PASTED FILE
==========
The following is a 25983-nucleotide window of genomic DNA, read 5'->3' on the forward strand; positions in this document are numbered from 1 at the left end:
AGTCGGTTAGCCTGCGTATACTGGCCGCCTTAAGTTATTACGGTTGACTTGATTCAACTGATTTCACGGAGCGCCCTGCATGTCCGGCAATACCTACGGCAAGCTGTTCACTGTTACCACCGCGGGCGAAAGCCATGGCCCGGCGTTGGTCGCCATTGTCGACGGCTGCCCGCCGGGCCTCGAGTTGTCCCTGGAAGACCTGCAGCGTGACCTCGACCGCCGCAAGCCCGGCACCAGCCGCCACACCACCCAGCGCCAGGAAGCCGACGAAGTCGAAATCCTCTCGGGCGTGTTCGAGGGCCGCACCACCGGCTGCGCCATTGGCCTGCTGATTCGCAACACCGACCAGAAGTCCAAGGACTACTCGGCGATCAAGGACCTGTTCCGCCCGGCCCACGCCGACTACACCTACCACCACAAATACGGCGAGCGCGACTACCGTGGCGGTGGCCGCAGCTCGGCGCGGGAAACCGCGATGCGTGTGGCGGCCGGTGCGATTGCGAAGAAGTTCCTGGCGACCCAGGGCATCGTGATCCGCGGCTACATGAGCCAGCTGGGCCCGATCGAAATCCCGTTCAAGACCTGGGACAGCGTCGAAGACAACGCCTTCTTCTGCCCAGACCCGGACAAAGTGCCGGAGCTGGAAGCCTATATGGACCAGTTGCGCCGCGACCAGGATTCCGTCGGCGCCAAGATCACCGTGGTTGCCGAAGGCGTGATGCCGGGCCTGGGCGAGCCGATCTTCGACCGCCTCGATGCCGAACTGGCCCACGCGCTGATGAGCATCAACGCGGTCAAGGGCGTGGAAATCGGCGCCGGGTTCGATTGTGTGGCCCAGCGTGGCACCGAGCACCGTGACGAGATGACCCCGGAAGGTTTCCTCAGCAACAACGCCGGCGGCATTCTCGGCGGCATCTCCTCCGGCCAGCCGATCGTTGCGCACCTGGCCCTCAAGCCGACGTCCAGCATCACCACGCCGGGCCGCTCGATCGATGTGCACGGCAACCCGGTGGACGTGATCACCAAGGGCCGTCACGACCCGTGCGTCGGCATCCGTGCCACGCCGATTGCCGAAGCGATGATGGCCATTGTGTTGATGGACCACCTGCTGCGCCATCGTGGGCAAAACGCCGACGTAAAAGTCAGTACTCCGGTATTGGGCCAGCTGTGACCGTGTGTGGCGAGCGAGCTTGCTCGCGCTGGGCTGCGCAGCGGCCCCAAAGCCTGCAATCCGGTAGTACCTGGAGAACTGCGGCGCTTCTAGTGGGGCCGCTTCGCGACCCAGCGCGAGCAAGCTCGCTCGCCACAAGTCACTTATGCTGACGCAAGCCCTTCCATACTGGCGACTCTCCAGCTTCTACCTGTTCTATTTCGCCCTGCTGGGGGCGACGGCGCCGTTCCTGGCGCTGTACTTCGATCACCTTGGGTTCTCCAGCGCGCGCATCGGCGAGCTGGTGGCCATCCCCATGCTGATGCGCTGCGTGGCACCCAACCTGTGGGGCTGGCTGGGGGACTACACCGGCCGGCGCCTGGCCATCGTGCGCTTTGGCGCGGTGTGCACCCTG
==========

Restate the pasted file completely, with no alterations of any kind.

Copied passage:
The following is a 25983-nucleotide window of genomic DNA, read 5'->3' on the forward strand; positions in this document are numbered from 1 at the left end:
AGTCGGTTAGCCTGCGTATACTGGCCGCCTTAAGTTATTACGGTTGACTTGATTCAACTGATTTCACGGAGCGCCCTGCATGTCCGGCAATACCTACGGCAAGCTGTTCACTGTTACCACCGCGGGCGAAAGCCATGGCCCGGCGTTGGTCGCCATTGTCGACGGCTGCCCGCCGGGCCTCGAGTTGTCCCTGGAAGACCTGCAGCGTGACCTCGACCGCCGCAAGCCCGGCACCAGCCGCCACACCACCCAGCGCCAGGAAGCCGACGAAGTCGAAATCCTCTCGGGCGTGTTCGAGGGCCGCACCACCGGCTGCGCCATTGGCCTGCTGATTCGCAACACCGACCAGAAGTCCAAGGACTACTCGGCGATCAAGGACCTGTTCCGCCCGGCCCACGCCGACTACACCTACCACCACAAATACGGCGAGCGCGACTACCGTGGCGGTGGCCGCAGCTCGGCGCGGGAAACCGCGATGCGTGTGGCGGCCGGTGCGATTGCGAAGAAGTTCCTGGCGACCCAGGGCATCGTGATCCGCGGCTACATGAGCCAGCTGGGCCCGATCGAAATCCCGTTCAAGACCTGGGACAGCGTCGAAGACAACGCCTTCTTCTGCCCAGACCCGGACAAAGTGCCGGAGCTGGAAGCCTATATGGACCAGTTGCGCCGCGACCAGGATTCCGTCGGCGCCAAGATCACCGTGGTTGCCGAAGGCGTGATGCCGGGCCTGGGCGAGCCGATCTTCGACCGCCTCGATGCCGAACTGGCCCACGCGCTGATGAGCATCAACGCGGTCAAGGGCGTGGAAATCGGCGCCGGGTTCGATTGTGTGGCCCAGCGTGGCACCGAGCACCGTGACGAGATGACCCCGGAAGGTTTCCTCAGCAACAACGCCGGCGGCATTCTCGGCGGCATCTCCTCCGGCCAGCCGATCGTTGCGCACCTGGCCCTCAAGCCGACGTCCAGCATCACCACGCCGGGCCGCTCGATCGATGTGCACGGCAACCCGGTGGACGTGATCACCAAGGGCCGTCACGACCCGTGCGTCGGCATCCGTGCCACGCCGATTGCCGAAGCGATGATGGCCATTGTGTTGATGGACCACCTGCTGCGCCATCGTGGGCAAAACGCCGACGTAAAAGTCAGTACTCCGGTATTGGGCCAGCTGTGACCGTGTGTGGCGAGCGAGCTTGCTCGCGCTGGGCTGCGCAGCGGCCCCAAAGCCTGCAATCCGGTAGTACCTGGAGAACTGCGGCGCTTCTAGTGGGGCCGCTTCGCGACCCAGCGCGAGCAAGCTCGCTCGCCACAAGTCACTTATGCTGACGCAAGCCCTTCCATACTGGCGACTCTCCAGCTTCTACCTGTTCTATTTCGCCCTGCTGGGGGCGACGGCGCCGTTCCTGGCGCTGTACTTCGATCACCTTGGGTTCTCCAGCGCGCGCATCGGCGAGCTGGTGGCCATCCCCATGCTGATGCGCTGCGTGGCACCCAACCTGTGGGGCTGGCTGGGGGACTACACCGGCCGGCGCCTGGCCATCGTGCGCTTTGGCGCGGTGTGCACCCTG